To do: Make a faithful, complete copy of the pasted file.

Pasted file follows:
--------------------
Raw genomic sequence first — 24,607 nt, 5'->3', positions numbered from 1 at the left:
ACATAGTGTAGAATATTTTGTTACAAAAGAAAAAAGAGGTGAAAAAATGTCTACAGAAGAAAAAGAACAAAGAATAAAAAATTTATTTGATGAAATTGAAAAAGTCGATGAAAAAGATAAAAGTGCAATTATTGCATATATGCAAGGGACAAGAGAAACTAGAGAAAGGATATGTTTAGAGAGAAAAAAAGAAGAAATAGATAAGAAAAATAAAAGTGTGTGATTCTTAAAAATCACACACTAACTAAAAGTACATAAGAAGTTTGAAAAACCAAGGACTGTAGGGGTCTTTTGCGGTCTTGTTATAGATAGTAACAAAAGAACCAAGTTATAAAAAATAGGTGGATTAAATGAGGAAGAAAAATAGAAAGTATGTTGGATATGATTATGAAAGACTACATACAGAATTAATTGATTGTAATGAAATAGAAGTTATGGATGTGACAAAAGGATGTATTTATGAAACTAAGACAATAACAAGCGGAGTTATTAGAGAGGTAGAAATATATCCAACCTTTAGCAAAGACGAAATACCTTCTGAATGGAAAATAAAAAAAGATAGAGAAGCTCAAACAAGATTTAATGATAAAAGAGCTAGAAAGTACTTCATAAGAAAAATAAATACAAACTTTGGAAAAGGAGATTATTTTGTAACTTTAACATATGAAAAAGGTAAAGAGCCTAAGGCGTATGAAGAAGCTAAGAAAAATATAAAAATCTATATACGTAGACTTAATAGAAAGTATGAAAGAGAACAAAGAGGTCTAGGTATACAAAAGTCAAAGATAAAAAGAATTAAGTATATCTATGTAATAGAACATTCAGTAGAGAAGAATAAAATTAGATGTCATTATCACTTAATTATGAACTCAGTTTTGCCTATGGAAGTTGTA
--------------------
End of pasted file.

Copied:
Raw genomic sequence first — 24,607 nt, 5'->3', positions numbered from 1 at the left:
ACATAGTGTAGAATATTTTGTTACAAAAGAAAAAAGAGGTGAAAAAATGTCTACAGAAGAAAAAGAACAAAGAATAAAAAATTTATTTGATGAAATTGAAAAAGTCGATGAAAAAGATAAAAGTGCAATTATTGCATATATGCAAGGGACAAGAGAAACTAGAGAAAGGATATGTTTAGAGAGAAAAAAAGAAGAAATAGATAAGAAAAATAAAAGTGTGTGATTCTTAAAAATCACACACTAACTAAAAGTACATAAGAAGTTTGAAAAACCAAGGACTGTAGGGGTCTTTTGCGGTCTTGTTATAGATAGTAACAAAAGAACCAAGTTATAAAAAATAGGTGGATTAAATGAGGAAGAAAAATAGAAAGTATGTTGGATATGATTATGAAAGACTACATACAGAATTAATTGATTGTAATGAAATAGAAGTTATGGATGTGACAAAAGGATGTATTTATGAAACTAAGACAATAACAAGCGGAGTTATTAGAGAGGTAGAAATATATCCAACCTTTAGCAAAGACGAAATACCTTCTGAATGGAAAATAAAAAAAGATAGAGAAGCTCAAACAAGATTTAATGATAAAAGAGCTAGAAAGTACTTCATAAGAAAAATAAATACAAACTTTGGAAAAGGAGATTATTTTGTAACTTTAACATATGAAAAAGGTAAAGAGCCTAAGGCGTATGAAGAAGCTAAGAAAAATATAAAAATCTATATACGTAGACTTAATAGAAAGTATGAAAGAGAACAAAGAGGTCTAGGTATACAAAAGTCAAAGATAAAAAGAATTAAGTATATCTATGTAATAGAACATTCAGTAGAGAAGAATAAAATTAGATGTCATTATCACTTAATTATGAACTCAGTTTTGCCTATGGAAGTTGTA